Dr Jonas: There are some pharmacokinetic reasons why it may not work when you convert the drug to an injectable. It’s also monthly, there’s a lot of challenges in getting a drug to last for a month. But there is not yet that much evidence on the injectable. It’s possible additional studies will show the injectable form may work.

news@JAMA: Why might acamprosate reduce the risk of having a drink but not of a return to heavy drinking?

Dr Jonas: I don’t know the answer. Some theories are tied to the mechanism of action. Naltrexone reduces craving, while acamprosate works on through other mechanisms. There’s some thinking naltrexone may be better for preventing a return to heavy drinking, but acamprosate is better for avoiding drinking.

news@JAMA: How do the results for naltrexone and acamprosate compare with disulfiram?

Dr Jonas: Disulfiram has been around the longest. Well-controlled studies don’t really show that it works. There are fewer good studies of disulfiram. When you look at naltrexone or acamprosate we have more and better evidence.

news@JAMA: What did you learn about adverse effects and tolerability?

Dr Jonas: The evidence on harms wasn’t as good as evidence on benefits. A number of adverse events are slightly increased compared with placebo for the 2 drugs. Acamprosate was a most commonly associated with anxiety, diarrhea, and vomiting. Naltrexone was associated with a higher risk of dizziness, nausea, and vomiting.

news@JAMA: Are there any other cost or convenience differences between the 2 drugs?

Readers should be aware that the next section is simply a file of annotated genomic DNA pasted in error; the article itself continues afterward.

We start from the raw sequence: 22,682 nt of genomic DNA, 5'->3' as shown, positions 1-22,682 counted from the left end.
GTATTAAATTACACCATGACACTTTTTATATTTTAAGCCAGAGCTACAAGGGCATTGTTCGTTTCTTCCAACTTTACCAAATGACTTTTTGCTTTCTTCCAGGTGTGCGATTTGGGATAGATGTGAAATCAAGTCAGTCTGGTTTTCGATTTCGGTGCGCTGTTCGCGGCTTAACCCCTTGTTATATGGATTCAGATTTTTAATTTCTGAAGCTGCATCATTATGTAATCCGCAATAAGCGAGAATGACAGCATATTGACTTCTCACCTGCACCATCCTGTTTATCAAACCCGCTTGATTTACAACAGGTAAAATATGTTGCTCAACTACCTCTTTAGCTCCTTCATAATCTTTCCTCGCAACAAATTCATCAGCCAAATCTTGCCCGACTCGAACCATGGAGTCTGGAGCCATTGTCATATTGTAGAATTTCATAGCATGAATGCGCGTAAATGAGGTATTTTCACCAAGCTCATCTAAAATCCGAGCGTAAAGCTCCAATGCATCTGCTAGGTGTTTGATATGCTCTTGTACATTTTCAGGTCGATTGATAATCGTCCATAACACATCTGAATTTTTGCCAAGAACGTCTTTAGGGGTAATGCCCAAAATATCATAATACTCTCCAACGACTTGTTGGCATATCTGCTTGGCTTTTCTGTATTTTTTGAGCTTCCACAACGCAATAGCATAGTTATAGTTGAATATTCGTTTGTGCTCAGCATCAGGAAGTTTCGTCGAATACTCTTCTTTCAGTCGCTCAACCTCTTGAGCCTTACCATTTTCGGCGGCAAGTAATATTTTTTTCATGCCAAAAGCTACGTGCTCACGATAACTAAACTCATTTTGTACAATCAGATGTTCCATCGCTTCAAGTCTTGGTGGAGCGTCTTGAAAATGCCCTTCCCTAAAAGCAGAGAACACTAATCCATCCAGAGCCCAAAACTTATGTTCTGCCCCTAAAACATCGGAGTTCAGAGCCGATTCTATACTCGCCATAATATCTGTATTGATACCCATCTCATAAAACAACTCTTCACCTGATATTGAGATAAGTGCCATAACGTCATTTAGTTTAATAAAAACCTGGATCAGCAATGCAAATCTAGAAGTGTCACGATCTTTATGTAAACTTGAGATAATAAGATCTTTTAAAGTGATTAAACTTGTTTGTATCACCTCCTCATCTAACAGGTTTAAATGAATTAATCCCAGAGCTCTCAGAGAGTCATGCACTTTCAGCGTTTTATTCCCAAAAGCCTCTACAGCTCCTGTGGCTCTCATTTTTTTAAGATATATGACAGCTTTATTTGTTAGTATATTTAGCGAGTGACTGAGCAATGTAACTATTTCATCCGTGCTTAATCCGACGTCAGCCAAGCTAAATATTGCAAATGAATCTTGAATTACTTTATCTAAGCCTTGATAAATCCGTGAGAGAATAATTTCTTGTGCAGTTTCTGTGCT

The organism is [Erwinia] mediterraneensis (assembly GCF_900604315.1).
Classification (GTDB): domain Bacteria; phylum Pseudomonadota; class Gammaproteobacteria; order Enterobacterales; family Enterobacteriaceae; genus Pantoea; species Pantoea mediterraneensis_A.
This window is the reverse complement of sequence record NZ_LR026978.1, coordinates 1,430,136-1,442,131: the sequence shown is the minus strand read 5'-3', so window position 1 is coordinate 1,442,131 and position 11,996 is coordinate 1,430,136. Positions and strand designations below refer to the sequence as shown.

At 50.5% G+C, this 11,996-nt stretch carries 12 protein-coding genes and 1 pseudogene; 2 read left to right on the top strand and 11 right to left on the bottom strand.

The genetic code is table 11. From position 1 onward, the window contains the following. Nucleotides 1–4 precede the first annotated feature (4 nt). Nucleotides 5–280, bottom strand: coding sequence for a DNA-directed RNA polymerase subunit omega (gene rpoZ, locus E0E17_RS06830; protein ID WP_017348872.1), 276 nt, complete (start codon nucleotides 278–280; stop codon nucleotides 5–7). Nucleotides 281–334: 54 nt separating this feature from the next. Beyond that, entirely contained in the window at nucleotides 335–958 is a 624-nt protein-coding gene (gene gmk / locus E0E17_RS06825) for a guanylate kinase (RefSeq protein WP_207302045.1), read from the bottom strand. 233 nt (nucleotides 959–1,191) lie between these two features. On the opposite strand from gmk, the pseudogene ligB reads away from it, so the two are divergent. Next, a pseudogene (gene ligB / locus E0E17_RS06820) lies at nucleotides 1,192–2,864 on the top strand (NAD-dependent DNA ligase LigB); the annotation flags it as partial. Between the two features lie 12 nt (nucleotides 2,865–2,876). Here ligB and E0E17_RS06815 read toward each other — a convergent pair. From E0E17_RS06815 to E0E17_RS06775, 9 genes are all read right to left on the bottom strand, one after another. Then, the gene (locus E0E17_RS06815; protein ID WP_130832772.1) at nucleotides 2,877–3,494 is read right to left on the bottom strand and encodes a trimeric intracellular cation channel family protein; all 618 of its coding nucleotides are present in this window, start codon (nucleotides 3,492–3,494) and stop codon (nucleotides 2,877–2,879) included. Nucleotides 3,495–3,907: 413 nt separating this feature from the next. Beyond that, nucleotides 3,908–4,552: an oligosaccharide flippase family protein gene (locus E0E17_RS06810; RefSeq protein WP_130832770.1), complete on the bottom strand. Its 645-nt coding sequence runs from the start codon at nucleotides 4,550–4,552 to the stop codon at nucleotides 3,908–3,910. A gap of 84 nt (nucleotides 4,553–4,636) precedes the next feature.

Dr Jonas: Everyone wants to know how to pick which drug to use. Naltrexone is 1 pill once a day. Acamprosate is 2 pills 3 times a day. It’s really hard for anyone to take 2 pills 3 times a day reliably. So unless the patient has a contraindication, many physicians will try naltrexone first. Both are available in generic. Wholesale naltrexone is cheaper. Injectable naltrexone is the only one with a high cost, about $1200 a month.

news@JAMA: Which of the off-label treatments have the strongest evidence base favoring effectiveness?

Dr Jonas: Just 2 had moderate effects, topiramate and nalmefene. Nalmefene is approved in other countries; it is similar to naltrexone. There is not as much evidence for either of these as for naltrexone and acamprosate.

Topiramate is a really used for a lot of off-label things. It has adverse effects that can lead to cognitive dysfunction, paresthesia, and taste abnormalities. It has a long list of common adverse effects.

news@JAMA: What do you think is the main take-home message?

Dr Jonas: We have some medicines that can be a useful component of treatment. These are so underused. The related question, is whether primary care needs to start doing more treatment rather than referring. There just isn’t an adequate supply of specialists who take care of people with alcohol use disorders.

Additionally, there are barriers to getting to a specialist and people may not want to go. Lots of patients with alcohol use disorders have comorbid depression and anxiety that often prevents them from seeing another physician they don’t know.



Categories: Anxiety Disorders, Depression, Evidence-Based Medicine, Primary Care/Family Medicine, Substance Abuse/Alcoholism